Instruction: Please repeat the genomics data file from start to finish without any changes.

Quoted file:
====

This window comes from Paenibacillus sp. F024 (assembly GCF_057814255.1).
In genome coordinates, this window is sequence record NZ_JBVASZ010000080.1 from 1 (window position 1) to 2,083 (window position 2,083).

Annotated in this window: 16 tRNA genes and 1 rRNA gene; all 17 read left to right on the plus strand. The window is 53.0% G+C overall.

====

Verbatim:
This window comes from Paenibacillus sp. F024 (assembly GCF_057814255.1).
In genome coordinates, this window is sequence record NZ_JBVASZ010000080.1 from 1 (window position 1) to 2,083 (window position 2,083).

Annotated in this window: 16 tRNA genes and 1 rRNA gene; all 17 read left to right on the plus strand. The window is 53.0% G+C overall.